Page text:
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History 歴史(れきし)

[2014年10月3日]

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History

Seika has long served as a “cultural corridor” between Kyōto and Nara. The area has been inhabited since the Yayoi period (around AD 100), when it flourished as an agricultural village. Remains of ancient houses can be seen in the Hatanomae Ruins, as well as those of wells and high-ranking people’s houses from the Nara period (roughly AD 750). In the western part of Seika once stood Inayazuma Castle, where the Yamashiro Province uprising came to an end in the Muromachi period (1493).

The Kizu River has also long been used for transport by many people and has been historically vital to the economic and cultural development of the area. In 1931 the villages of Komada, Inada, and Hōsono were merged into one village, Kawanishi. Then in 1951, the villages of Kawanishi and Yamadashō merged, becoming the village of Seika. Lastly, in 1955, Seika finally became a town.

Due to Seika’s location within commuting distance Nara, Kyōto, and Ōsaka, as well as the richness of its natural surroundings, the town experienced a population boom beginning in the 1970s, and is now home to over 36,000 residents.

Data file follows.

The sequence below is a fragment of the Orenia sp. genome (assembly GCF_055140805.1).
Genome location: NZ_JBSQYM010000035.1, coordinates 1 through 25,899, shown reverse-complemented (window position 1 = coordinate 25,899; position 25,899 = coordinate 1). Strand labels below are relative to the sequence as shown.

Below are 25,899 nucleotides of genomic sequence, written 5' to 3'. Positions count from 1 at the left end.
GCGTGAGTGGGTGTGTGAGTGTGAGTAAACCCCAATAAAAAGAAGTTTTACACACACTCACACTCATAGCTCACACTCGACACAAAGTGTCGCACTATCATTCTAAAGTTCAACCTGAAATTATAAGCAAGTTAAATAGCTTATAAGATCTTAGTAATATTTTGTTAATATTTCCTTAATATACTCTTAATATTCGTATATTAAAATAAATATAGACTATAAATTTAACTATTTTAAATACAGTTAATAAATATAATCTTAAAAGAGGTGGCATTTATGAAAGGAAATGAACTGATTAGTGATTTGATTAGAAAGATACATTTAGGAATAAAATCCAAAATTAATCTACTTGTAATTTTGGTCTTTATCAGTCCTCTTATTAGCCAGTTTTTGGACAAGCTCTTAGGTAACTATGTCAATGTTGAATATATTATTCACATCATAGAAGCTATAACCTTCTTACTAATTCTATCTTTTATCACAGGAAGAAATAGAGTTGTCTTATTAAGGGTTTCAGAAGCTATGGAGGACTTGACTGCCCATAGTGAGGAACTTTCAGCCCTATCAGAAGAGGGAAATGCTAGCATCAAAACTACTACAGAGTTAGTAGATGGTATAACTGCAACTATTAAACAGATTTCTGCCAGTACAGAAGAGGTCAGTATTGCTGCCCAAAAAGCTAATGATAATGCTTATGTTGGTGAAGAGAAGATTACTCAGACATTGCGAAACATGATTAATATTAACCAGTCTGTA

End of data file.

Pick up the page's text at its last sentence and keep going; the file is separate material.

Now, as the center of the Kansai Science City, development is advancing like never before.

Kansai Science City

The Kansai Science City was established as a national project to promote international and innovative research and culture in hopes of making a meaningful contribution to humanity in the 21st century.

Kansai Science City was established in the heart of the Keihanna Hills, an area with rich history and culture as well as an abundance of nature. This placement is ideal due to its location in the center of western Japan and proximity to the cities of Kyōto, Ōsaka, and Nara, all of which are within 20 to 30 kilometers of the area.

As Seika lies at the center of the Kansai Science City, most of the Science City’s main research facilities are located here.

Keihanna Plaza

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